Dow is pitching this as a "plant-based cellulose that mimics gluten attributes and helps gluten-free bread, pasta and dough taste more like the real thing". Or, in their more marketing-hyped Dow Wellence Gluten-Replacement description (at time of this writing):
"Finding a suitable replacement for gluten to create high-quality gluten-free foods has been a significant challenge for the industry. Wellence™ Gluten Free is a plant-based food ingredient that mimics the water-absorbing and structural capacity of gluten—allowing food manufacturers to create best-in-class gluten-free foods that satisfy the dietary needs of consumers without compromising on taste, look, or feel."

OK, so what exactly is Wellence Gluten-Free Made From?

I was curious to find out what this "plant-based cellulose" gluten-replacement is derived from. And, honestly it took some digging around to locate anything in detail. Their video ad talks about how "green" and "sustainable" of solution this is, how nothing else in the market offers the qualities their gluten-replacement does, and so forth. But, what is it exactly?

I finally located the answer in, of all places, their "Wellence Gluten Free 47129 Raw Materials Origin" technical documents (link). And, this is what it comes down to (per Dow's documentation, quoted here, that I was able to find at the time of writing this blog entry):
"Wellence 47129 parent materials are water-soluble polymers derived from cellulose, the most abundant polymer in nature. Hydroxypropyl methylcellulose and carboxymethylcellulose, sodium salt products are manufactured from highly purified cellulose which is further modified to obtain the desired properties. The wood pulp used by the parent material of Wellence 47129 plants in Europe and North America is a high purity, specialty cellulose designed for chemical processes. These materials are manufactured in compliance with all local standards and requirements. Wellence 47129 parent material products produced in our plants in the United States and Germany are manufactured with raw materials from France, Norway, Canada, and the United States, depending on the specific grade being produced."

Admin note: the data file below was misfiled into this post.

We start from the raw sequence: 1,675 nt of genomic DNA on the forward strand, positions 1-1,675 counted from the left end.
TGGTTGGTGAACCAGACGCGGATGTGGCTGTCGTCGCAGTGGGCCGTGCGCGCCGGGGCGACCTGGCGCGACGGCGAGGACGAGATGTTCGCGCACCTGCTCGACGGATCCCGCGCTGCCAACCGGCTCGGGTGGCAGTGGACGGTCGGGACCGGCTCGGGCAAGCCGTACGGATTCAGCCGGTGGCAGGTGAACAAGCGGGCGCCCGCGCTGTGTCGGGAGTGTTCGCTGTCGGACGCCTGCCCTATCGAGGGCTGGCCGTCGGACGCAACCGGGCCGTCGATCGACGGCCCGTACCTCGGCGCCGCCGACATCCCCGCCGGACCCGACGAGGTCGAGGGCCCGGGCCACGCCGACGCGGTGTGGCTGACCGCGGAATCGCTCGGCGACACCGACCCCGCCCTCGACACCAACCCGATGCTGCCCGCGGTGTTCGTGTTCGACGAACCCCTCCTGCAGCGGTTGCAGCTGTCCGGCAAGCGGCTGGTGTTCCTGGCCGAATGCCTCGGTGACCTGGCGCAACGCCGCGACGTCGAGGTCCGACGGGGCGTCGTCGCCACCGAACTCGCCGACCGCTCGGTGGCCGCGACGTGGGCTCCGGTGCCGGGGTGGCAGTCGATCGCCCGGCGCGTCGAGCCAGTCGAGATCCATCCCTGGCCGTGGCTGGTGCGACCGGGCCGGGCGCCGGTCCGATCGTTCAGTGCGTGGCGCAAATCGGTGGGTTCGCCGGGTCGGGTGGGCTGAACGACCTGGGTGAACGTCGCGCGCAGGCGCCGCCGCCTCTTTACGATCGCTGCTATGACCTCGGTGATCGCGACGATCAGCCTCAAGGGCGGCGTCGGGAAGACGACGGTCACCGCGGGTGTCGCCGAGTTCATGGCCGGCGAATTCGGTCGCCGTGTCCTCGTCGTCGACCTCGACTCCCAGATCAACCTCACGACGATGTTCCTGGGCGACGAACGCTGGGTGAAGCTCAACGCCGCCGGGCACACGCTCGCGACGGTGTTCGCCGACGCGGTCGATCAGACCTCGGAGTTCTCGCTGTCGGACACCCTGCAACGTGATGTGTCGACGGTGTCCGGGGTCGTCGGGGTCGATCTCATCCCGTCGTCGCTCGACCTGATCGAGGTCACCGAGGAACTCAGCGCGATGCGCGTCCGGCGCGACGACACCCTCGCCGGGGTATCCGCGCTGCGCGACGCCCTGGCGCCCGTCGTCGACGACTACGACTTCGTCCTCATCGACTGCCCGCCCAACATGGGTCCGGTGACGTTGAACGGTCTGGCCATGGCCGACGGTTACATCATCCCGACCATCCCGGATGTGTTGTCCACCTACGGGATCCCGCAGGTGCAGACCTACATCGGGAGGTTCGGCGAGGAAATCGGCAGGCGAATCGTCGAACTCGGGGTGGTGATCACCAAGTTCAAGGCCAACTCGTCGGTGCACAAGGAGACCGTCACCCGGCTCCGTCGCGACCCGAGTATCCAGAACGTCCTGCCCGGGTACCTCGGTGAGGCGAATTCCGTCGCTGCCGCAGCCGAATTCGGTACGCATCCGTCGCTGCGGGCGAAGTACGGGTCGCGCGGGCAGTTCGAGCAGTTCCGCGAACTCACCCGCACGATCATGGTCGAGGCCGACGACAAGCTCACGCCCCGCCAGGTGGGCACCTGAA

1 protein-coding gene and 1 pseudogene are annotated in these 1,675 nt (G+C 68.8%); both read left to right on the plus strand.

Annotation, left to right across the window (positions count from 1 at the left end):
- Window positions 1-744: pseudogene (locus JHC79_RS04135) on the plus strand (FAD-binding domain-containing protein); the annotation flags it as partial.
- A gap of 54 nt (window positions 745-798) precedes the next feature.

Yes, you read that correctly... Dow Wellence Gluten-Replacement is derived from wood pulp, essentially. But, do I care, or should you care?  That is a good question, and the answer depends a lot upon whether you believe modern chemistry is an ideal solution for a gluten-replacement, or whether you think we (with Celiac-Disease and/or gluten-free diets) should rely completely on more traditional replacements such as Xanthan and Guar Gum,... or perhaps better yet, for those like me that cannot tolerate such added gums, how about completely mainstream "normal" things like gluten-free whey-protein or gluten-free chia-seed or perhaps another favorite of mine: gluten-free plain non-fat Greek yogurt?

I am personally quite curious to see/try products that use this Dow product.  I cannot say I have seen anything in the store that specifically mentioned it on the ingredient label (not sure it would say Wellence - if that is required by license - or if it would just say "cellulose" or such).  I will keep my eyes open and try to find a loaf of bread or something with it in (instead of Xanthan and the usual gums), since perhaps my GI tract will not hate it as it hates gums!  That'd sure be a plus.  I am not too concerned about wood-pulp derivatives, no matter how odd it sounds.  But, honestly, the bulk of my baking/cooking will rely on those "normal" ingredients I mentioned earlier: yogurt, whey, chia, etc.

Continue to read this Gluten-Free Blog for all sorts of gluten-free recipes, product-reviews, and related information. In addition, visit my Gluten-Free Recipes Site where many of the recipes I have featured on this blog are available